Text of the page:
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not the flat Fenland of South Lincolnshire, with its landscape largely composed of market-garden produce, where almost every available acre is cultivated, but rather a region like the Surrey Hills, where agriculture proper takes a subordinate place, and where such parts as have not been left in their natural state of heath and forest have been laid out in parks and golf courses.
Then, too, the revolution in the rural districts has been, even more than is the case with most revolutions of an economic character, gradual and silent. The passage of events in agricultural England has been singularly undramatic. There have been few incidents likely to arrest public attention, such as the strikes or lockouts of the towns. Scattered, and often ignorant, the workers in the country fields have lacked the opportunity of combination which has been the great weapon of the artisan. Of this the almost complete failure of the Agricultural Labourers' Unions in the 'seventies and 'eighties is a striking illustration.
In its earlier phases, moreover, the rural exodus was by no means regarded with disfavour by those who had studied its causes. Migration to the towns or emigration to other lands seemed the easiest solution of the economic problems of the peasant, and when it first began, was taken to indicate a welcome increase in the mobility of labour. But this solution proved so fatally facile that the old remedy presently became the chief disease, and, as economists began to realise, a disease which affected the towns hardly less than the rural districts. When the industrial expansion of this country began to receive its first serious checks, when such urban problems as those of casual labour and overcrowding in the slums began to be systematically investigated, the continued influx of unskilled agricultural labourers could no longer be defended on the old grounds. It could still indeed be maintained that the recruiting of the town population from the country was highly desirable. But this indicates precisely the most serious aspect of the problem as it presents itself to-day. From the very beginnings of urban life the vitality of the town populations has been chiefly replenished by the stream of rural immigrants. For the first time in history, the reservoir from which this stream is supplied has been, relatively at least, almost completely drained. In the future the vitality of the towns must depend mainly on other factors, and partly no doubt on a centrifugal movement which will allow a larger number of urban workers to live in districts that, while becoming sub-urban, will retain certain rural characteristics. Such districts, however, must be regarded as withdrawn from the area of Rural England, in the accepted meaning of the term. There must remain, at any rate for several generations to come, many districts in the Southern, Eastern, and Midland counties relatively unaffected by the outward movement from the towns, districts in which the density and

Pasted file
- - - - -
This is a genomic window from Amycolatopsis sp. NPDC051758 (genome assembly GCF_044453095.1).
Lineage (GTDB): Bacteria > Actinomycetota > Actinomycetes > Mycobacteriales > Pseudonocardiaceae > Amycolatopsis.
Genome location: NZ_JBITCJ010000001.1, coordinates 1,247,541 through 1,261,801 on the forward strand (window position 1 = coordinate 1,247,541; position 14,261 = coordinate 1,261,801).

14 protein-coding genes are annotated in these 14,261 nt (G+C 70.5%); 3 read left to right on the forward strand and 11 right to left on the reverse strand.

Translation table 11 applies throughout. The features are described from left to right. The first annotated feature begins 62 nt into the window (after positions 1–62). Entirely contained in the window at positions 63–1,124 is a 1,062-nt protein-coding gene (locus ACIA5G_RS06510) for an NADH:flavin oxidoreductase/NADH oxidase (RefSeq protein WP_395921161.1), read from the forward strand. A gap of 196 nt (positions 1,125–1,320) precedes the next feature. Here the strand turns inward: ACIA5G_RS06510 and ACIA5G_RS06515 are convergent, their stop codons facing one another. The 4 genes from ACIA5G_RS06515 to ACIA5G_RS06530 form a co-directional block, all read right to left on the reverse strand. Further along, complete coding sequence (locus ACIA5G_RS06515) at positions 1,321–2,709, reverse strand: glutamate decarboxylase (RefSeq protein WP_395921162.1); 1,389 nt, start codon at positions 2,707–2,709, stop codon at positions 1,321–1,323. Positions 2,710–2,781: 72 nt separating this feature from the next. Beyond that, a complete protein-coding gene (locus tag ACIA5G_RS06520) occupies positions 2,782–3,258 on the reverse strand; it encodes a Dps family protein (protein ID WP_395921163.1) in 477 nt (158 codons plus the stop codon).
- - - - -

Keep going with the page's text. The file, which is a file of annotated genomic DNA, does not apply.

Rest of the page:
composition of the population will continue to be determined mainly by the economic and social conditions of agricultural life. It is to these districts that the conclusions as to the present position of the rural problem, which I have ventured to draw at the end of this article, are intended to apply.
The modern aspects cannot, I think, be rightly understood unless they are considered in relation to the historical development of the problem. So regarded, it presents two crucial questions. First, why did rural depopulation begin in the middle decades of the nineteenth century? Secondly, what is the explanation and significance of the remarkable variation in the rate and distribution of the decline-a variation so great that while in some rural registration districts the population in 1901 was little more than onehalf that of 1851, in others, equally removed from urban or industrial influence, the number of inhabitants remained almost stationary, and in some actually increased?